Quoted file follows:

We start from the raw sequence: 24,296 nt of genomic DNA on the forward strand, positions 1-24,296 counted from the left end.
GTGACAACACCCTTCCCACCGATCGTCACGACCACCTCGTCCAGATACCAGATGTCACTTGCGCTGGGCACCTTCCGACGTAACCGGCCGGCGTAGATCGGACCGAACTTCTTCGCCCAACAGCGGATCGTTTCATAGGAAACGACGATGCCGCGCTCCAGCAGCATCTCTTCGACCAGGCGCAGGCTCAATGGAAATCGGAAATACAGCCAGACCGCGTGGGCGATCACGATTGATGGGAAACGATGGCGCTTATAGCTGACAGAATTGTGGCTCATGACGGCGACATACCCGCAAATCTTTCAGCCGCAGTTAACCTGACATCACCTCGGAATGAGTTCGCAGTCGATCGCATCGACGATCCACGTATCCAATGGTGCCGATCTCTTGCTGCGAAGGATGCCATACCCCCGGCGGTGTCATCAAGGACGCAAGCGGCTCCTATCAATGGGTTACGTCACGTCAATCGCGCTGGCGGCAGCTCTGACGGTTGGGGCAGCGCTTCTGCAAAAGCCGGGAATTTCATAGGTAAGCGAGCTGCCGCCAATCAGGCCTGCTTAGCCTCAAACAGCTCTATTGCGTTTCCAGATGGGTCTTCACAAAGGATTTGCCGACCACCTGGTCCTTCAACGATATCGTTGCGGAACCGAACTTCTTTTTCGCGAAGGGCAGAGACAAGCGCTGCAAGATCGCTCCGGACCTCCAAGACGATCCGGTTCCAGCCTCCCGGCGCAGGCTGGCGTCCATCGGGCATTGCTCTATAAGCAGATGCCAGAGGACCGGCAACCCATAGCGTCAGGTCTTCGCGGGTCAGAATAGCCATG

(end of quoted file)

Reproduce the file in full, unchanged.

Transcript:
We start from the raw sequence: 24,296 nt of genomic DNA on the forward strand, positions 1-24,296 counted from the left end.
GTGACAACACCCTTCCCACCGATCGTCACGACCACCTCGTCCAGATACCAGATGTCACTTGCGCTGGGCACCTTCCGACGTAACCGGCCGGCGTAGATCGGACCGAACTTCTTCGCCCAACAGCGGATCGTTTCATAGGAAACGACGATGCCGCGCTCCAGCAGCATCTCTTCGACCAGGCGCAGGCTCAATGGAAATCGGAAATACAGCCAGACCGCGTGGGCGATCACGATTGATGGGAAACGATGGCGCTTATAGCTGACAGAATTGTGGCTCATGACGGCGACATACCCGCAAATCTTTCAGCCGCAGTTAACCTGACATCACCTCGGAATGAGTTCGCAGTCGATCGCATCGACGATCCACGTATCCAATGGTGCCGATCTCTTGCTGCGAAGGATGCCATACCCCCGGCGGTGTCATCAAGGACGCAAGCGGCTCCTATCAATGGGTTACGTCACGTCAATCGCGCTGGCGGCAGCTCTGACGGTTGGGGCAGCGCTTCTGCAAAAGCCGGGAATTTCATAGGTAAGCGAGCTGCCGCCAATCAGGCCTGCTTAGCCTCAAACAGCTCTATTGCGTTTCCAGATGGGTCTTCACAAAGGATTTGCCGACCACCTGGTCCTTCAACGATATCGTTGCGGAACCGAACTTCTTTTTCGCGAAGGGCAGAGACAAGCGCTGCAAGATCGCTCCGGACCTCCAAGACGATCCGGTTCCAGCCTCCCGGCGCAGGCTGGCGTCCATCGGGCATTGCTCTATAAGCAGATGCCAGAGGACCGGCAACCCATAGCGTCAGGTCTTCGCGGGTCAGAATAGCCATG